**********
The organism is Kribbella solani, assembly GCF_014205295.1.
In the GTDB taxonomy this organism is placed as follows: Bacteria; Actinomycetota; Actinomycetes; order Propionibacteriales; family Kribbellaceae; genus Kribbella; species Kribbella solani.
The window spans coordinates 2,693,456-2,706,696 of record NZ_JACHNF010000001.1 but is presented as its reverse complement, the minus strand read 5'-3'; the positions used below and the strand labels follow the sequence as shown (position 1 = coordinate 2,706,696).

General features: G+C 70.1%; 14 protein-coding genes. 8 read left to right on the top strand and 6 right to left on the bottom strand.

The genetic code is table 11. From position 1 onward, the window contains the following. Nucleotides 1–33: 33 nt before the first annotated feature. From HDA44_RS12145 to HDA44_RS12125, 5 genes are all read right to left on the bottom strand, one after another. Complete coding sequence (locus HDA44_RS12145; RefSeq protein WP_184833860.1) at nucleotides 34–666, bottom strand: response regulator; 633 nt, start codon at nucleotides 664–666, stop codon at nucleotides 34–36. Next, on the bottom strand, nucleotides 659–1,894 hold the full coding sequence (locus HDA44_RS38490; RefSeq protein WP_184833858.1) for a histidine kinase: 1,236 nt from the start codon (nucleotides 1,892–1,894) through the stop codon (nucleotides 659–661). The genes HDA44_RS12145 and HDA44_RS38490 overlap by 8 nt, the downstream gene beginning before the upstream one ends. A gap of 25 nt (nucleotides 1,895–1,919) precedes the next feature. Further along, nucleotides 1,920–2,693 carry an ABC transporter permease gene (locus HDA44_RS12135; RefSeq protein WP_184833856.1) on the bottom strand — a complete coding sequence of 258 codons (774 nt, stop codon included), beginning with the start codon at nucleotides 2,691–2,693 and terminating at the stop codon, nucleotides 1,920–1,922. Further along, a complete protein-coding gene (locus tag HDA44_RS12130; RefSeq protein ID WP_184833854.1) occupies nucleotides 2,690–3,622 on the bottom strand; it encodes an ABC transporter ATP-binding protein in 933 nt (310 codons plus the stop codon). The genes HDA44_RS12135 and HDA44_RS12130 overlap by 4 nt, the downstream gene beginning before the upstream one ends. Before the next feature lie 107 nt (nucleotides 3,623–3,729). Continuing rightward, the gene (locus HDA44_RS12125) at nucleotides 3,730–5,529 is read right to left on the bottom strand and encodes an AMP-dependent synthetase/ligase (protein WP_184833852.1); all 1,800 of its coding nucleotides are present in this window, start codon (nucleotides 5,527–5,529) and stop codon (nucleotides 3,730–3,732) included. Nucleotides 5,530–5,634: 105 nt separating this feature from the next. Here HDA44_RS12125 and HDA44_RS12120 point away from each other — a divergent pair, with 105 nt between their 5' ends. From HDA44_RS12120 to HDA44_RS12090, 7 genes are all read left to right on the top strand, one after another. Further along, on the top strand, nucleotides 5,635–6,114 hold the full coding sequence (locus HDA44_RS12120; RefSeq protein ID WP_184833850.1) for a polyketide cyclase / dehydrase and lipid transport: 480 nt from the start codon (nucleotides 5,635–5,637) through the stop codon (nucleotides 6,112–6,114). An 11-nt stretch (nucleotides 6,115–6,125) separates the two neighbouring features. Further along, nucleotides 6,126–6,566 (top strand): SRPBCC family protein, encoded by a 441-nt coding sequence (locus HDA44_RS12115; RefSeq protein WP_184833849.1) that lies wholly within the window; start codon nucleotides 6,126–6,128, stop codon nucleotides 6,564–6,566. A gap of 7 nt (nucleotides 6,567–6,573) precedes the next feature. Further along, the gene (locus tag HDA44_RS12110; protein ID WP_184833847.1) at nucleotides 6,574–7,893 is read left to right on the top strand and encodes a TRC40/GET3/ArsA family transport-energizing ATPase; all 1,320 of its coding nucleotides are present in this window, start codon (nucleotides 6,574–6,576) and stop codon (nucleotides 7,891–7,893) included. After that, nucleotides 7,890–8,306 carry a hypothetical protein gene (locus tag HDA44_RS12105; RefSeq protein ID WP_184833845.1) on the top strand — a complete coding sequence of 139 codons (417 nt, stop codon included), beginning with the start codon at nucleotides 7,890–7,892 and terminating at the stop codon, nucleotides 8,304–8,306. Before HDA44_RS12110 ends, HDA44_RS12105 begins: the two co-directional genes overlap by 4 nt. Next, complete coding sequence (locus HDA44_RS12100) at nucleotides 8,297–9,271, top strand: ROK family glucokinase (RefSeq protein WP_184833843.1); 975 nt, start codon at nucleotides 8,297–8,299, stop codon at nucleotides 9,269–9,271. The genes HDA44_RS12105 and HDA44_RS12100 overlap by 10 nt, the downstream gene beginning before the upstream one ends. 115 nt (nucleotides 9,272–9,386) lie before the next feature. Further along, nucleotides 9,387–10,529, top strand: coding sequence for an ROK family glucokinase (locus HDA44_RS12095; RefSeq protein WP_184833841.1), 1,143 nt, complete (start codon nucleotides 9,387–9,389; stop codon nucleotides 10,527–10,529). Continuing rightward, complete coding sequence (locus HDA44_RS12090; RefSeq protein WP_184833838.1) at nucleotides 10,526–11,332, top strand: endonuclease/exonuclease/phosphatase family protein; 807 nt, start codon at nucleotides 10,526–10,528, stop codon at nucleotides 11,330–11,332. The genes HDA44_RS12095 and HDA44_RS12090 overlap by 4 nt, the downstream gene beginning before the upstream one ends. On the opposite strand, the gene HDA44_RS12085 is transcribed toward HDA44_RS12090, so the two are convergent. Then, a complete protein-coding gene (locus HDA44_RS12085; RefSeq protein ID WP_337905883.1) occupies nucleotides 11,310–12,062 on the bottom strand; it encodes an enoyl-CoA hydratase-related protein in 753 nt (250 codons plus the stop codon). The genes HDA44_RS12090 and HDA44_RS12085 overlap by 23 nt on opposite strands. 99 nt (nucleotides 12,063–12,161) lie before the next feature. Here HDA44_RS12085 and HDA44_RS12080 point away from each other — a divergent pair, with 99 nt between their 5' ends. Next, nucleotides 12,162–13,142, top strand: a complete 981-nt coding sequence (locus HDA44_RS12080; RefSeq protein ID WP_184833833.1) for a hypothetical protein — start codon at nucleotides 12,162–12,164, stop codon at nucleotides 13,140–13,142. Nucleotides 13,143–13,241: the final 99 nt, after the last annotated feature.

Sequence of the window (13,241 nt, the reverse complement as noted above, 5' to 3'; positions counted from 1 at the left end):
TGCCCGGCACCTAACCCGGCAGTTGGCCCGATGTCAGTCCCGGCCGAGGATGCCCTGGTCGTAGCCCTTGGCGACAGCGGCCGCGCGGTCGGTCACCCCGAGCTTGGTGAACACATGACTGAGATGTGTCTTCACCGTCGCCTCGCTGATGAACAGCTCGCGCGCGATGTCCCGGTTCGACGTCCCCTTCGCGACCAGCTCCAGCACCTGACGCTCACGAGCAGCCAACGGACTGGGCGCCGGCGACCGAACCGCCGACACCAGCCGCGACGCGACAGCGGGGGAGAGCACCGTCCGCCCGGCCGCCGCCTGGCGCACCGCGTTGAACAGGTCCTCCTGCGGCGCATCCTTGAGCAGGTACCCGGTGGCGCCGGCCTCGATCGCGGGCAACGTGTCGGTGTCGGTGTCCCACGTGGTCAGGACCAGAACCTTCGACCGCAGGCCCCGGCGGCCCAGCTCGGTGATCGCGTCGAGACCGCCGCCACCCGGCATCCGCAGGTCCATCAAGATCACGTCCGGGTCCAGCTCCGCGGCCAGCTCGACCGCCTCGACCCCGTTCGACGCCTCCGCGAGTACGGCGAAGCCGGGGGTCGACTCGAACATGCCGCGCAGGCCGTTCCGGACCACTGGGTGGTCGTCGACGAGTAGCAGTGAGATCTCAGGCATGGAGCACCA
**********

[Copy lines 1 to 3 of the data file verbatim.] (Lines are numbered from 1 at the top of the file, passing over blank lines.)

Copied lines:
The organism is Kribbella solani, assembly GCF_014205295.1.
In the GTDB taxonomy this organism is placed as follows: Bacteria; Actinomycetota; Actinomycetes; order Propionibacteriales; family Kribbellaceae; genus Kribbella; species Kribbella solani.
The window spans coordinates 2,693,456-2,706,696 of record NZ_JACHNF010000001.1 but is presented as its reverse complement, the minus strand read 5'-3'; the positions used below and the strand labels follow the sequence as shown (position 1 = coordinate 2,706,696).